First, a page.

Beamed note with unfilled heads — What is this? [duplicate]

In the 1905 incidental score to Peter Pan by John Crook (1852–1922), there’s a notation I’m unfamiliar with: double-beamed notes with unfilled heads. (See the first four bars of the score below.)

In context they appear to be some variant of the quarter note, but is there something about this form I need to know? If I reproduce this score, will any information be lost if I use standard quarter notes (♩) instead?

• Note that the second half of bar 1 will be played the same as the first half. After which the L.H moves into the top stave, taking the lower notes. The rhythm of bar 1 continues. – Laurence Payne Dec 26 '14 at 12:43

Those are tremolos. The convention is that the notes that are beamed together are alternated using the value of the beam (that means that F♯ and D that start the 2nd bar in the top voice would be alternated as 16th notes, for instance), and the note heads reflect the length of time to be filled, in this case a half note for each notated tremolo group.

• I am confused by your answer. I am seeing E and G# followed by B and D. Second, do you trem between the two intervals or the two notes within the interval? – ggcg Apr 10 '19 at 14:05

No, you can't substitute quarter notes. This notation indicates that the player should continue alternating between the two pitches in a sixteenth-note rhythm. Look at the first bar: although the first two beats are written as 8 sixteenths and the second two beats are the unfilled beamed noteheads, the second half of the measure should sound identical to the first half. It's just a common shorthand that saves some ink during repetitive passages. Look for instance in the first movement of Beethoven's Grande Sonata Pathetique, you'll see many examples.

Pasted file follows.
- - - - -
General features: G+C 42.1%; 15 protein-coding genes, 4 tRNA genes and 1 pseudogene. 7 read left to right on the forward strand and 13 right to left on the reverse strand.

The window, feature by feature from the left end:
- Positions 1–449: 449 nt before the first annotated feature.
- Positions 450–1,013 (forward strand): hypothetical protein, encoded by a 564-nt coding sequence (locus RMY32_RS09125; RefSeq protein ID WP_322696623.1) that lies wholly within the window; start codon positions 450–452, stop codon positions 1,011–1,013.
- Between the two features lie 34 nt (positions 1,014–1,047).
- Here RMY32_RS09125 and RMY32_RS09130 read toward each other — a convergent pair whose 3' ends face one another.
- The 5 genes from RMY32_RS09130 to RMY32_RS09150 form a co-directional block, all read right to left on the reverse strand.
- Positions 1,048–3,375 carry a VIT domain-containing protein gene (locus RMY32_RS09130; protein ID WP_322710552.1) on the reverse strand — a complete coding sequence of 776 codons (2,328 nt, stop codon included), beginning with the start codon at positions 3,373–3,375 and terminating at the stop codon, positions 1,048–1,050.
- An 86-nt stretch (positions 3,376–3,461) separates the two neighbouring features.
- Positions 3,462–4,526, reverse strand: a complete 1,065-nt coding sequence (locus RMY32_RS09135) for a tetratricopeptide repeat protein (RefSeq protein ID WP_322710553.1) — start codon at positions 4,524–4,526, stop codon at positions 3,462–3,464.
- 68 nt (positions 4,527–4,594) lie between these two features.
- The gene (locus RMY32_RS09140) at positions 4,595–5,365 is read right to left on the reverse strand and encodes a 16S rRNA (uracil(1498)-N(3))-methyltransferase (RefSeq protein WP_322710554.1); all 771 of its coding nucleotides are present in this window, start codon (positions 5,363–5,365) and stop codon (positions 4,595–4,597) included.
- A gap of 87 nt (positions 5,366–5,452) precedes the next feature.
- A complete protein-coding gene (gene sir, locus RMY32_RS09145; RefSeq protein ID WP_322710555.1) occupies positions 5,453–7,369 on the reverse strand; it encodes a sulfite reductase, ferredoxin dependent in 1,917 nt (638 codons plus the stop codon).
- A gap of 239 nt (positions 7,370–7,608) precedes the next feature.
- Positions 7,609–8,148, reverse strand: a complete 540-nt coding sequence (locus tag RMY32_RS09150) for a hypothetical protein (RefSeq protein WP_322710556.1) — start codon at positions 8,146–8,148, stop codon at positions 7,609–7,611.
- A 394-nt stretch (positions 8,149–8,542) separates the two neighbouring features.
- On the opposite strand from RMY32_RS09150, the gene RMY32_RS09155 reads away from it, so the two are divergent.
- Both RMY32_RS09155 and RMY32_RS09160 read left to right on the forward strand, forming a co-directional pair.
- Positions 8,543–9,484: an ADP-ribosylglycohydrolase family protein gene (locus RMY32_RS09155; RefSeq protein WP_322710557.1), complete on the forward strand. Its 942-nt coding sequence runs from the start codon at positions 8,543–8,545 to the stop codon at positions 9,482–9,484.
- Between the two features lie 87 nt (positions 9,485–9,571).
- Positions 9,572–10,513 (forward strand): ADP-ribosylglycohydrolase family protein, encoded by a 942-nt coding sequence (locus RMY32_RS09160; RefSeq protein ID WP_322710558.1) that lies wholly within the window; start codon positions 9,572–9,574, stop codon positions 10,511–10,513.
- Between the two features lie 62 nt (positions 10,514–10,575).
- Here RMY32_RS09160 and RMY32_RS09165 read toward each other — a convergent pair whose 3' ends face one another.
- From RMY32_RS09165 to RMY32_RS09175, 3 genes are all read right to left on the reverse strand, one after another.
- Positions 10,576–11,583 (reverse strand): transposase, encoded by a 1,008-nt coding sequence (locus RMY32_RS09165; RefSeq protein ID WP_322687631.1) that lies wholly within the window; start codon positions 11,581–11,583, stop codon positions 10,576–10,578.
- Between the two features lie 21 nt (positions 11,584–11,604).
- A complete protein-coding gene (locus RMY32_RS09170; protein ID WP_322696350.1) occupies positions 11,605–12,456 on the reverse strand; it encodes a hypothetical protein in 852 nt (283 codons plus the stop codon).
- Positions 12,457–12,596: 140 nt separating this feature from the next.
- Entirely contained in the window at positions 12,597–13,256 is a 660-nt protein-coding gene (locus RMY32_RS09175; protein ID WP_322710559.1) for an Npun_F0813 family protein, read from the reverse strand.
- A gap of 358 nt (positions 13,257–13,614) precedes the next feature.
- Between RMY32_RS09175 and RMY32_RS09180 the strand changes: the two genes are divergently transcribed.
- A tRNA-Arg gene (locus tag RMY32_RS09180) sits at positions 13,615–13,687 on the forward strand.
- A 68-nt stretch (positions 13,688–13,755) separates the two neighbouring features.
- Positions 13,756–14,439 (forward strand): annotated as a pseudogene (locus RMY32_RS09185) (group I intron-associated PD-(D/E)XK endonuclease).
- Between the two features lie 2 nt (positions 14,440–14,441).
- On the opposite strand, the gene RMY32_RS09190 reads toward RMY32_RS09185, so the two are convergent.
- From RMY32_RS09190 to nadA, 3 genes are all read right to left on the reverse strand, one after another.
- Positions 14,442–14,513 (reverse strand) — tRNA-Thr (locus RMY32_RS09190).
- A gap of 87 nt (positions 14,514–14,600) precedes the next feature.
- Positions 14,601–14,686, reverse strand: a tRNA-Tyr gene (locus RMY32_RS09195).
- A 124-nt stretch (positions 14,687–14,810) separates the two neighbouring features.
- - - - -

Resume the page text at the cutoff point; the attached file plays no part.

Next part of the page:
• Is there a name for this technique? – J. C. Salomon Dec 26 '14 at 5:54
• Yeah, I think "measured tremolo" is the best phrase to describe it. If it were three beams then it would be unmeasured, meaning as fast as possible, but one or two beams is a shorthand for eighth or sixteenth notes alternating. – Pat Muchmore Dec 26 '14 at 5:57
• @PatMuchmore: Is three beams necessarily "unmeasured", or would that depend upon whether the piece used 32nd notes elsewhere and was at a tempo where 32nd notes would be plausible? I would expect that an editor who intended 32nd notes would probably want to include a footnote specifying that, but would there be anything "incorrect" about such notation? – supercat Dec 26 '14 at 18:15
• @supercat, Great question. Definitely possible for it to mean 32nd notes if the piece is quite slow or, as you say, already has been using 32nds regularly. In that case I'd use 4 for unmeasured. The footnote isn't a bad idea, even though most would probably know just from context. Better safe than sorry if it's an important distinction... – Pat Muchmore Dec 26 '14 at 18:21

In context they appear to be some variant of the quarter note

The other answers are right: those are tremolos. But you're not completely off the mark, either: there is other music where, indeed, eights with open noteheads are a notation for quarter notes, and can be beamed: in Couperin's Goûts Réunis one finds for example:

• Also for instance in Charpentier's O salutaris – Karlo Dec 5 '18 at 15:34
• So called "void" or "white" 3/2 notation is a holdover from mensural notation, but composers like Couperin and Charpentier used "ordinary" notation as well. Some printers even requested separate moveable type to be able to typeset it. But why? One hypothesis is that it denotes a slow 3/2 (so a sesquialtera rather than a tripla proportion) – Hans Lub Jan 3 '19 at 16:37
• In addition, I suppose that the time signature "2/3" should be "3/2" in the picture? – Karlo Jan 5 '19 at 10:21
• Yes, this is usually corrected in modern editions. In contrast to "void" notation, which was used by many more composers, these inverted time signatures seem to be peculiar to Couperin. He has a few more of them in his Pièces de Clavecin, like an 8/3 in les Baccanales , or an 8/4 instead of a 4/8 in l' Ausoniène. I don't know of any good explanation for them. – Hans Lub Jan 5 '19 at 10:56